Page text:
Medieval Writing
Caroline Minuscule
The development of Caroline Minuscule, or Carolingian minuscule, was a reform which increased the uniformity, clarity and legibility of handwriting. It was evidently developed in the late 8th century scriptorium of Charlemagne, or in those of the monasteries under his patronage, in the course of his conscious efforts to revive the literate culture of Classical Rome.
This map shows the change and development of scripts in the 9th centuriy.
Caroline minuscule was not suddenly invented one rainy afternoon. Changes had been occurring over time to the Merovingian and Germanic minuscules, rendering them neater, rounder and simpler. The new script spread to various European monastic scriptoria, but in its early phase these various centres retained certain individualities of style from their earlier minuscule book hands.
late Merovingian script
Sample of script transitional between Merovingian and Carolingian types, from an Epistle of Gregory the Great (Cologne Cathedral Library, MS XCI) in an 8th century volume. (From New Palaeographical Society 1905)
Accompanying the reform of the minuscule scripts was a return to standard Classical forms of the majuscule scripts such as uncial, and also half uncial, for display headings. Carolingian books employed a hierarchy of scripts to differentiate heading of different weight and to formalise page layout.
The Carolingian chancery did not immediately adopt this new script for charters or diplomas, retaining certain calligraphic flourishes from Merovingian chancery script. It is a little intrguing that clarity and legibility seems to have been regarded as less important for legal documents than for liturgy.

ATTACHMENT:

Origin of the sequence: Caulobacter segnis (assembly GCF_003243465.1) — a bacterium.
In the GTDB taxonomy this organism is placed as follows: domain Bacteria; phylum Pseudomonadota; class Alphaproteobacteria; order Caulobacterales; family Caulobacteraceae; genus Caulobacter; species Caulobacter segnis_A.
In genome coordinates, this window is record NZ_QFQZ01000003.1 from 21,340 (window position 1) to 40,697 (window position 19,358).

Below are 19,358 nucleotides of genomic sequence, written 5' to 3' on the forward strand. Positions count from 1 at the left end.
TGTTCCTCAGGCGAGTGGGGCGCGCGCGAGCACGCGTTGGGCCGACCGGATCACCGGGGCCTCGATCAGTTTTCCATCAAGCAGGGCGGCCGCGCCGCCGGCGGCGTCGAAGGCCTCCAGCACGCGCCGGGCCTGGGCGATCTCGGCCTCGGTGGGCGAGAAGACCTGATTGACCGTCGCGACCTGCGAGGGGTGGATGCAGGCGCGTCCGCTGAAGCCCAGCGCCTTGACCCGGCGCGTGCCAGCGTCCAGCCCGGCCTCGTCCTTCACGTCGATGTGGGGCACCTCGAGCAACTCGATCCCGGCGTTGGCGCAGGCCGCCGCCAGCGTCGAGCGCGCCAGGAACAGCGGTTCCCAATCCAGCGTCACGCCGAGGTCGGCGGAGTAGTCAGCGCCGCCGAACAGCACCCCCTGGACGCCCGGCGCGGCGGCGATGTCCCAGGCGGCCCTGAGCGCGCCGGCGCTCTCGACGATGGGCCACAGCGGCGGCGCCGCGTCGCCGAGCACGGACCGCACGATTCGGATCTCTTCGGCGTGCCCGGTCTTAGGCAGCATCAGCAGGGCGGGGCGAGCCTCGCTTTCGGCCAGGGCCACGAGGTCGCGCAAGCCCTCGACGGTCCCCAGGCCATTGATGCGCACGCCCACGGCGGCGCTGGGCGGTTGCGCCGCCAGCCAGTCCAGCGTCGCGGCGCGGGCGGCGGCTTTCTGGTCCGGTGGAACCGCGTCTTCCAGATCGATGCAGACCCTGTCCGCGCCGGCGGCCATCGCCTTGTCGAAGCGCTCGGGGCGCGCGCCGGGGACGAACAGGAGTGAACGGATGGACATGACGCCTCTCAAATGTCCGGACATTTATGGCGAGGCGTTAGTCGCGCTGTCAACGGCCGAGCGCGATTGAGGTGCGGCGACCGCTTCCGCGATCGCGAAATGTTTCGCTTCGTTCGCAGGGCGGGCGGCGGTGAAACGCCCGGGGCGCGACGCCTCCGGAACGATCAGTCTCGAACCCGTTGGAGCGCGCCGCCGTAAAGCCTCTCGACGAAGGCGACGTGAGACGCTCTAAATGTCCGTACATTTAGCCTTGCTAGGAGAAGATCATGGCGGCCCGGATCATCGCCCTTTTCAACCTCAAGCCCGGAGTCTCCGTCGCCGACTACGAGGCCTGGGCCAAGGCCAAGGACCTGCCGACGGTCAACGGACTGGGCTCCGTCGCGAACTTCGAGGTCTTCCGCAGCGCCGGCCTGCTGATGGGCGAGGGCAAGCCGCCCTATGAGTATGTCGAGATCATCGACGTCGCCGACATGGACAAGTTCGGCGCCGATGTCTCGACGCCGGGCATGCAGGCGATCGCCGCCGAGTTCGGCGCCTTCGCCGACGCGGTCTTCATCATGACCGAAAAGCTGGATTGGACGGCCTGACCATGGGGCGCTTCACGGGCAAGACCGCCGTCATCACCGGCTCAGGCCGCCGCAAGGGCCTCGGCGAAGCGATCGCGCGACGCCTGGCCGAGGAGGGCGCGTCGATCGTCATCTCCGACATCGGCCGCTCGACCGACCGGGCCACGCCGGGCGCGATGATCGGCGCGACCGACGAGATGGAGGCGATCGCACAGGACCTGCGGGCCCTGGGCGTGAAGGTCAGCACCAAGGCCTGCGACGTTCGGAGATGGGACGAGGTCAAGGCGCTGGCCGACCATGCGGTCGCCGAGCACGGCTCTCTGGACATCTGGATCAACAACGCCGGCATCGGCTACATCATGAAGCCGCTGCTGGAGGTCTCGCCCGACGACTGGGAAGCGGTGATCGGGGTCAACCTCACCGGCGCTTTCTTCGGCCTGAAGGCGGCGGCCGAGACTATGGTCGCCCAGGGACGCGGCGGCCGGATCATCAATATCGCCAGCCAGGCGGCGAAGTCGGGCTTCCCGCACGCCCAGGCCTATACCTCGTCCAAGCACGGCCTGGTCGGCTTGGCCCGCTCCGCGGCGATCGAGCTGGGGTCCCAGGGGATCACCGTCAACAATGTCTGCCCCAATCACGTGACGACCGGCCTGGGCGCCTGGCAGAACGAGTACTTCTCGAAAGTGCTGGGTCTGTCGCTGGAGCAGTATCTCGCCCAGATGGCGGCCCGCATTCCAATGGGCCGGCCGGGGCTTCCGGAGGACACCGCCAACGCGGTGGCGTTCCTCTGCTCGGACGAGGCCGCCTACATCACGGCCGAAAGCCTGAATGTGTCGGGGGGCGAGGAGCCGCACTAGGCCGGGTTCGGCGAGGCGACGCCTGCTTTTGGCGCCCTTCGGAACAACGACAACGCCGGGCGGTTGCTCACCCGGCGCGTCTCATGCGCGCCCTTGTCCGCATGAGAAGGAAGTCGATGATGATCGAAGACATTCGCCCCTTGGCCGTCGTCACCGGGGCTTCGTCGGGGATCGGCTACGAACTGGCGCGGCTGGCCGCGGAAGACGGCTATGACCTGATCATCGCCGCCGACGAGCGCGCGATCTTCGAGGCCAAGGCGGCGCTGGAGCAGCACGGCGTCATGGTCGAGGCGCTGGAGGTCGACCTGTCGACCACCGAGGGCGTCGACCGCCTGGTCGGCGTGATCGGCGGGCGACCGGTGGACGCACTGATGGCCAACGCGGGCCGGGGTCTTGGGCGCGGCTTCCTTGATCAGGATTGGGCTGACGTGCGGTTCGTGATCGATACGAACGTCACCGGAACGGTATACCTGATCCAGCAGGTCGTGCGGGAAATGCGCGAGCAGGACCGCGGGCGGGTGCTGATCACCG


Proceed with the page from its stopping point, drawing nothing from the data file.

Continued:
In the early 9th century, the various centres using this script adopted a more standardised form, abandoning the flourishes and ligatures of their earlier styles. The monastery of Tours may have been responsible for spreading this more regular style via the many manuscripts produced there and sent to other monasteries.
Caroline minuscule
Sample of early 9th century Caroline minuscule from a Lives of the Fathers (Brussels, Bibliothèque Royale, MS 8216-18). (From New Palaeographical Society 1904)
Ada Gospels The Ada Gospels of the late 8th century (Treves, Stadtbibliothek, Bibelhandschriften 22 (Codex aureus), p.17). (From Steffens 1929)
The script was adopted in northern Italy in the early part of the 9th century, building on a base of existing script reform. Insular minuscule disappeared from the German monasteries of Anglo-Saxon foundation around the mid 9th century and was replaced by Caroline minuscule. A similar replacement took place in Brittany which had used its own characteristic form of insular minuscule. The new style spread as far north as Denmark.
Caroline minuscule was not adopted in England until the 10th century when it was associated with the reform of Benedictine monasticism. English Caroline minuscule retained a certain regional distinctiveness of style, including the wedge shaped ascenders from the earlier insular minuscule script. (See Bishop1971)
St Augustine's, Canterbury